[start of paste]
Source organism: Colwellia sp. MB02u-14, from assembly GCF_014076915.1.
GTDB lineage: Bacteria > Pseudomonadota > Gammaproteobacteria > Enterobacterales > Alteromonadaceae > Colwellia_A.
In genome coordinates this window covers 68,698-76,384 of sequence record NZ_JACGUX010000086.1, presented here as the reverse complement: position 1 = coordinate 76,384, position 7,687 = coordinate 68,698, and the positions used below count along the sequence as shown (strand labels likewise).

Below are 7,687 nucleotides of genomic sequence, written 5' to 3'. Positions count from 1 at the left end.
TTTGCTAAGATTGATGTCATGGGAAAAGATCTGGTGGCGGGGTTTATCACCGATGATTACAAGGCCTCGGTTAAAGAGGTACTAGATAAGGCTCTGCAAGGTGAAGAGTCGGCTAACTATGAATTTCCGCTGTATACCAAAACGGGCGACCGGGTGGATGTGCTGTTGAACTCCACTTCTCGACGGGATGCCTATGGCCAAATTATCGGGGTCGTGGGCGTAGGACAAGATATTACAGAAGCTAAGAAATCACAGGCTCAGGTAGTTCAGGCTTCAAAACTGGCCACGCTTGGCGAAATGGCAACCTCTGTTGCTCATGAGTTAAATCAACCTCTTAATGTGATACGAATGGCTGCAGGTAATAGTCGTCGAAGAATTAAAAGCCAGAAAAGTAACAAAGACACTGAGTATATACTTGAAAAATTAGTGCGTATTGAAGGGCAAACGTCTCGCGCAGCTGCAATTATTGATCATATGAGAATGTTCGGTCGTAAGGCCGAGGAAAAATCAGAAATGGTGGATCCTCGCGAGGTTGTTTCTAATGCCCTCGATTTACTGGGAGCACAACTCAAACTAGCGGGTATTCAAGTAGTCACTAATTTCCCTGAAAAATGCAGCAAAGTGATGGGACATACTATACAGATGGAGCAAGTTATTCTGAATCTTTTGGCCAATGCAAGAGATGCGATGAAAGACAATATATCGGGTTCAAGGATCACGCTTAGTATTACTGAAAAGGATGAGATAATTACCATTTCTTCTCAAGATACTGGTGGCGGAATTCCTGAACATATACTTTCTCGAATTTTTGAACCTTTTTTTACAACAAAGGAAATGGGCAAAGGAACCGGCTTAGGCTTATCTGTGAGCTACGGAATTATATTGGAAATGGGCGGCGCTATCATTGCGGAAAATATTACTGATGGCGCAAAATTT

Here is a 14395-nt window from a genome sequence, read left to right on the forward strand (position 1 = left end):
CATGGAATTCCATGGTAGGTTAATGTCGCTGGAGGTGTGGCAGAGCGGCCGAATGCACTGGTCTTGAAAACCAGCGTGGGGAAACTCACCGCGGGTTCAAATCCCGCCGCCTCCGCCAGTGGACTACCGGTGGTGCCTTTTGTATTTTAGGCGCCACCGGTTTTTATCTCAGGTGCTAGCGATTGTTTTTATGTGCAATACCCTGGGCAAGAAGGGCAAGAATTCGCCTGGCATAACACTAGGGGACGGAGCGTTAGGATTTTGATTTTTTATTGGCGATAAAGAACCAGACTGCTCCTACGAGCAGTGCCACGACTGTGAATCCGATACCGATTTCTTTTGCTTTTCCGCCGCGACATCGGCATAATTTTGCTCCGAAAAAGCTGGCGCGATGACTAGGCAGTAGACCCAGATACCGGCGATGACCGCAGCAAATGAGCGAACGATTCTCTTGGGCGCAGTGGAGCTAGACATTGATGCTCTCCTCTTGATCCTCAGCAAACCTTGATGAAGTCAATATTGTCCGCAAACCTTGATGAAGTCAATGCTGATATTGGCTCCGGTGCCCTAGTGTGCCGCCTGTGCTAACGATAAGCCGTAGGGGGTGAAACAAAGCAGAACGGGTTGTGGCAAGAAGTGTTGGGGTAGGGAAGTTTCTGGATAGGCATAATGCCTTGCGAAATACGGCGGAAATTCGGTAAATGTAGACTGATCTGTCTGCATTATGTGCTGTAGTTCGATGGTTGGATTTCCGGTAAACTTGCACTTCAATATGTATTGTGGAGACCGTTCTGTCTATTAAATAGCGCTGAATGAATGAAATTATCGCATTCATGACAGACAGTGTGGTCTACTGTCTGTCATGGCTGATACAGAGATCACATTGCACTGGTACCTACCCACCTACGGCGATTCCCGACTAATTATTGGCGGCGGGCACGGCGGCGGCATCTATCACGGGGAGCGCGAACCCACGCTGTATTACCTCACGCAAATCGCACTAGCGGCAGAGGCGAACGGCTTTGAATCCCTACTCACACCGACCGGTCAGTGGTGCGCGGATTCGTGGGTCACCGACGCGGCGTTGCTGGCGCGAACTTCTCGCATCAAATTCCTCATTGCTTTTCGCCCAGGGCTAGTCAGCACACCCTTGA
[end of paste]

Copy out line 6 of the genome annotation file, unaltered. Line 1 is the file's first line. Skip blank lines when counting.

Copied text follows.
Here is a 14395-nt window from a genome sequence, read left to right on the forward strand (position 1 = left end):